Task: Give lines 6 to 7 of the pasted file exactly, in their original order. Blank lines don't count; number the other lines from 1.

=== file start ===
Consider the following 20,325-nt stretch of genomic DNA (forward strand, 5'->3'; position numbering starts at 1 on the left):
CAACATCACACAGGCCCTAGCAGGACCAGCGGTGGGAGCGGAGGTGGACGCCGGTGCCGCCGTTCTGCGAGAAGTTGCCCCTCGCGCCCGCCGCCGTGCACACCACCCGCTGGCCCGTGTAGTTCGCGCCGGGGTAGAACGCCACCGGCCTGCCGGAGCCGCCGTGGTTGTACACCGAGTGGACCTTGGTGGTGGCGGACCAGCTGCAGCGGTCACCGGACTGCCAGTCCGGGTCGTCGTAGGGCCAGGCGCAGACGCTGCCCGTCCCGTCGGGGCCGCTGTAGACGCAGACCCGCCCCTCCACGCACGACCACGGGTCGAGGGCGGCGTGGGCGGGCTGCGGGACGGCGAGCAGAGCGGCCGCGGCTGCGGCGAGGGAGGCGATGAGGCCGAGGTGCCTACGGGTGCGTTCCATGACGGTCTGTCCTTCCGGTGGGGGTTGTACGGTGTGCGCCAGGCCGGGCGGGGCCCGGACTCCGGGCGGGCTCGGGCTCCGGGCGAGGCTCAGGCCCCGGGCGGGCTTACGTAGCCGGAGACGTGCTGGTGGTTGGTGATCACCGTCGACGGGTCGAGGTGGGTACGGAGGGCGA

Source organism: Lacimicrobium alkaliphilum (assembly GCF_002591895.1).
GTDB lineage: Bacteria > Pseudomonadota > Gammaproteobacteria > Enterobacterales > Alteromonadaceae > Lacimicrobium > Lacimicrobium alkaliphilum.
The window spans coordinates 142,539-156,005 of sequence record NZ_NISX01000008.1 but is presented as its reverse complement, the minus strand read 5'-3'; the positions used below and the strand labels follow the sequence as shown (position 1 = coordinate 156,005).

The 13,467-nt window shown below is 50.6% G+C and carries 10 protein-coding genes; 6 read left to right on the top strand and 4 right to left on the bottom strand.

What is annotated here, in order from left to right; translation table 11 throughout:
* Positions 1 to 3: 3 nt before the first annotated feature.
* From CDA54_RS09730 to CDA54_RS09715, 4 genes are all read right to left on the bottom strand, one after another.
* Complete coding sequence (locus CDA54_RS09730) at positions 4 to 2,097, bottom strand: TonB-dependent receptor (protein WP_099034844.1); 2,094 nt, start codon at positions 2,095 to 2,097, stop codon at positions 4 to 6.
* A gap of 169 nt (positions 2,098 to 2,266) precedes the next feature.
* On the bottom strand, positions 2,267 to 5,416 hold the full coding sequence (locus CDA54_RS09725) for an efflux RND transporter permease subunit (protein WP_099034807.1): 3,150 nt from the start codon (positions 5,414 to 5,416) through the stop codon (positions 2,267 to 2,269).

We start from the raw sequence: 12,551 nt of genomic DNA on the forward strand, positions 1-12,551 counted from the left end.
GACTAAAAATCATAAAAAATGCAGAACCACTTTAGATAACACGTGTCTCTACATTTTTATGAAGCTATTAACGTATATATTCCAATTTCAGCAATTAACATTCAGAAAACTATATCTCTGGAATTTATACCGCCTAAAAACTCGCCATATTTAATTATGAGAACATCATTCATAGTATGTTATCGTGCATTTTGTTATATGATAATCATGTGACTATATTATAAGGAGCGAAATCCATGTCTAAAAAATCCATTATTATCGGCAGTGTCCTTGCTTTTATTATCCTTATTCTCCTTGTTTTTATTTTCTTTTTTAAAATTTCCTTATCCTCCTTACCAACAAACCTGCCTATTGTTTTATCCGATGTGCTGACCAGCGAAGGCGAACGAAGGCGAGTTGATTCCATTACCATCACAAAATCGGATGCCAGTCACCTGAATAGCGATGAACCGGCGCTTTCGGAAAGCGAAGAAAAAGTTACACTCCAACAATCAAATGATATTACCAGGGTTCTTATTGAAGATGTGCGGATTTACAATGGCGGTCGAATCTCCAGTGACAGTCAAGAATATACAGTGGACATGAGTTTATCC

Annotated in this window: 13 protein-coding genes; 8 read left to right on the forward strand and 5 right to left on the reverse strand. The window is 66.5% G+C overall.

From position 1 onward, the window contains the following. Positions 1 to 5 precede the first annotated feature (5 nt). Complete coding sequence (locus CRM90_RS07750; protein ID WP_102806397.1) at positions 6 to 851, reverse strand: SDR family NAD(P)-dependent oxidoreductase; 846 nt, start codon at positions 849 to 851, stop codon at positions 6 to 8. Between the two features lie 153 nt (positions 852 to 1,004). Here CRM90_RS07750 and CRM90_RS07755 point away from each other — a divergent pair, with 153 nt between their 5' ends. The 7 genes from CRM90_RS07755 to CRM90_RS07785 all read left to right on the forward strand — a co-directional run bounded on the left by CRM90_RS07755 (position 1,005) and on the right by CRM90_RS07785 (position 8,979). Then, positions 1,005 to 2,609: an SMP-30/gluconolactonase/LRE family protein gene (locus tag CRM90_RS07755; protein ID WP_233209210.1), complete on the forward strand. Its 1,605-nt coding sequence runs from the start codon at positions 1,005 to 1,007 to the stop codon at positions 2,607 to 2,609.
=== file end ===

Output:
The 13,467-nt window shown below is 50.6% G+C and carries 10 protein-coding genes; 6 read left to right on the top strand and 4 right to left on the bottom strand.

What is annotated here, in order from left to right; translation table 11 throughout: